Is this process of collaboration unique to your directing style?
I don’t spend a lot of time sitting in on others directors work, but I would say that the art form requires collaboration. Not even a benevolent dictatorship, it just can’t be a dictatorship. Although that does happen, even with collaboration there are moments of that, I try to avoid that as much as I can.
In the beginning, someone says ‘Hey, do you want to direct this opera?’ It’s one person alone in a room with a score, sometimes a recording if you’re lucky, just studying and seeing if that’s a piece that intrigues you, if that’s a piece you have something to say about. And then you add in the person whose taking charge of the musical side of things. That’s not my business, but it’s my business to collaborate with the person and, you know, I adore Erin, and we’ve worked together many times and so together we start to talk about the production. Now there’s two people. Opera company administration is then involved, and we’re writing contracts, casting, but the big growth of collaborators happens in that rehearsal period- Where all the people I’ve been dealing with join with the people who’ve been studying on their own, hoping to collaborate.
You can study a scene all you want by yourself then all of a sudden you’re in a room with the other person who you’ve been having this imaginary conversation with for weeks, months or years, and then there you are, the servant with a million masters. Singers are amazing like that.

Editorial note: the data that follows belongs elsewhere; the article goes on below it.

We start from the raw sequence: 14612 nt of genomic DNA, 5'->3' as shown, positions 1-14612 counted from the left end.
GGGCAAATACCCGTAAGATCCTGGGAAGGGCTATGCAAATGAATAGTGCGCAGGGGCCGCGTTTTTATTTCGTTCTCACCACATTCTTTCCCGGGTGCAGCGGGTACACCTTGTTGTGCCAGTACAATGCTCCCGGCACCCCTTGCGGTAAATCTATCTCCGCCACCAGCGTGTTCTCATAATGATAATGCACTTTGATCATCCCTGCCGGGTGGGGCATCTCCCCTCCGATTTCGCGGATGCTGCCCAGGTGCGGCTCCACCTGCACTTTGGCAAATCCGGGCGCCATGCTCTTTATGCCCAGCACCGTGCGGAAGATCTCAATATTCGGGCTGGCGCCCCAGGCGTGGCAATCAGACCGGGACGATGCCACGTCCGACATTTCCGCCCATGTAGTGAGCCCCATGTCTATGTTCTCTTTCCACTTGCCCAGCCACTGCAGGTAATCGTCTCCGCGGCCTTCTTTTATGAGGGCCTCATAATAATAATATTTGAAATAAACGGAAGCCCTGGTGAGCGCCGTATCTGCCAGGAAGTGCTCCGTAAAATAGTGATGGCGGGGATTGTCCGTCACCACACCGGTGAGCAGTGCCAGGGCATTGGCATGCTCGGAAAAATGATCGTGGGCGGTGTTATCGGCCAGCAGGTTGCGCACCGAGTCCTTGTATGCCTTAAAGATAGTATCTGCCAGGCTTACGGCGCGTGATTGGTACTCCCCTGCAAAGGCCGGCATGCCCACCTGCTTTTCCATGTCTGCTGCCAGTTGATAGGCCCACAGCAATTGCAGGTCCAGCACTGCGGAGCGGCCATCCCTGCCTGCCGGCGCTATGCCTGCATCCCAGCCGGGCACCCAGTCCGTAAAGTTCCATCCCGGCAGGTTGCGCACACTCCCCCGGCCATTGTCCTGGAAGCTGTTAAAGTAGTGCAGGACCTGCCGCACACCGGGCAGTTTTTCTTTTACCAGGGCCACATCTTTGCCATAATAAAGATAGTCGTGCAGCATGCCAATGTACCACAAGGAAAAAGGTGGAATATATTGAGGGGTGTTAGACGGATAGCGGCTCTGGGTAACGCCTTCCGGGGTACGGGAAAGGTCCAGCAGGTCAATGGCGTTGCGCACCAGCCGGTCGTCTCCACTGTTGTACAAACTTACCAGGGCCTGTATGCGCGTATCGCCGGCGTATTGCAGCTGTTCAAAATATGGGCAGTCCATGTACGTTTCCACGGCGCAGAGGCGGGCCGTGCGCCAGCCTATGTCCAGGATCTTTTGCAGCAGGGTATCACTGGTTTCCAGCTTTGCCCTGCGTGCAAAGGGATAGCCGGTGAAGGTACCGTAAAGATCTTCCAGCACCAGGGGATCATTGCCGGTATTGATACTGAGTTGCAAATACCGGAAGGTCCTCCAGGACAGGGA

You’ve directed a range of operas, from La Traviata to The Coronation of Poppea, but baroque opera is a bit of a specialty of yours. Are there any challenges unique to the form?
I’m not 100% sure I made it a personal specialty, it just kind of happened, and I’m really happy about it. Early in my career I started doing a lot of baroque opera. It has kind of stopped me from doing other things sometimes- people don’t want to see me doing things beyond that repertoire, but I’ve pushed through that a little bit.
What’s special about baroque opera? A million things. I am drawn to the idea of structure- they are heavily but beautifully structured pieces. Sometimes I feel you can’t push at the envelope unless you have an envelope, and there’s a very specific envelope that baroque opera presents to you. Aria form, a specific style of recitative, those things are set and they are about offering limits to the creative mind.